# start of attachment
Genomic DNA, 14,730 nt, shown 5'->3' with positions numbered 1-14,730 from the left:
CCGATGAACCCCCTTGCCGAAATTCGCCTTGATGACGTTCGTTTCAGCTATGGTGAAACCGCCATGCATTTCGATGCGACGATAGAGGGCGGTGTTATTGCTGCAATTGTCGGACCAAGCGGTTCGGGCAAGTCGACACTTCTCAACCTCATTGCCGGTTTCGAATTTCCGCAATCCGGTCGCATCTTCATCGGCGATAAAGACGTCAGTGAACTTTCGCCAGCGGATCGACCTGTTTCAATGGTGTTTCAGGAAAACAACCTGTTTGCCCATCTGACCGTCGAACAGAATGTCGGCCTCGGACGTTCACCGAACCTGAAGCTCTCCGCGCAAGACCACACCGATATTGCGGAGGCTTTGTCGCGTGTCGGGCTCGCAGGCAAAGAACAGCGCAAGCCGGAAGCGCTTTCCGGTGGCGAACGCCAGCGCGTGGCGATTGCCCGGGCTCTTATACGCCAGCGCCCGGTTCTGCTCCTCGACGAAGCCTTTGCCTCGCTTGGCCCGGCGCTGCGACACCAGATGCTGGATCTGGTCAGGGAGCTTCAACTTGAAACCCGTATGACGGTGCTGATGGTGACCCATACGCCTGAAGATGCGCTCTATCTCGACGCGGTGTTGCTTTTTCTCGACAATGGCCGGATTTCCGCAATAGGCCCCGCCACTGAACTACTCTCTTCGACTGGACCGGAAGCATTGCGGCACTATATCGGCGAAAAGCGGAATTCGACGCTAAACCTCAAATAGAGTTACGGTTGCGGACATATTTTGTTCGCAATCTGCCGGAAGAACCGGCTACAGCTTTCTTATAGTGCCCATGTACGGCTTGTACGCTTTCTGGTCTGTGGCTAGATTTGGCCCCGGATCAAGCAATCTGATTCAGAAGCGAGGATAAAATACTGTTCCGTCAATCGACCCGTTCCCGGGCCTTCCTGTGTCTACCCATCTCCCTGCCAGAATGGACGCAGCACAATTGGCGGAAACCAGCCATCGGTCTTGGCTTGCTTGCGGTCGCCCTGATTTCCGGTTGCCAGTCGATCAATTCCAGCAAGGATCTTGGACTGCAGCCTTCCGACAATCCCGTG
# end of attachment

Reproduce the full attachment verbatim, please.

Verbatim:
Genomic DNA, 14,730 nt, shown 5'->3' with positions numbered 1-14,730 from the left:
CCGATGAACCCCCTTGCCGAAATTCGCCTTGATGACGTTCGTTTCAGCTATGGTGAAACCGCCATGCATTTCGATGCGACGATAGAGGGCGGTGTTATTGCTGCAATTGTCGGACCAAGCGGTTCGGGCAAGTCGACACTTCTCAACCTCATTGCCGGTTTCGAATTTCCGCAATCCGGTCGCATCTTCATCGGCGATAAAGACGTCAGTGAACTTTCGCCAGCGGATCGACCTGTTTCAATGGTGTTTCAGGAAAACAACCTGTTTGCCCATCTGACCGTCGAACAGAATGTCGGCCTCGGACGTTCACCGAACCTGAAGCTCTCCGCGCAAGACCACACCGATATTGCGGAGGCTTTGTCGCGTGTCGGGCTCGCAGGCAAAGAACAGCGCAAGCCGGAAGCGCTTTCCGGTGGCGAACGCCAGCGCGTGGCGATTGCCCGGGCTCTTATACGCCAGCGCCCGGTTCTGCTCCTCGACGAAGCCTTTGCCTCGCTTGGCCCGGCGCTGCGACACCAGATGCTGGATCTGGTCAGGGAGCTTCAACTTGAAACCCGTATGACGGTGCTGATGGTGACCCATACGCCTGAAGATGCGCTCTATCTCGACGCGGTGTTGCTTTTTCTCGACAATGGCCGGATTTCCGCAATAGGCCCCGCCACTGAACTACTCTCTTCGACTGGACCGGAAGCATTGCGGCACTATATCGGCGAAAAGCGGAATTCGACGCTAAACCTCAAATAGAGTTACGGTTGCGGACATATTTTGTTCGCAATCTGCCGGAAGAACCGGCTACAGCTTTCTTATAGTGCCCATGTACGGCTTGTACGCTTTCTGGTCTGTGGCTAGATTTGGCCCCGGATCAAGCAATCTGATTCAGAAGCGAGGATAAAATACTGTTCCGTCAATCGACCCGTTCCCGGGCCTTCCTGTGTCTACCCATCTCCCTGCCAGAATGGACGCAGCACAATTGGCGGAAACCAGCCATCGGTCTTGGCTTGCTTGCGGTCGCCCTGATTTCCGGTTGCCAGTCGATCAATTCCAGCAAGGATCTTGGACTGCAGCCTTCCGACAATCCCGTG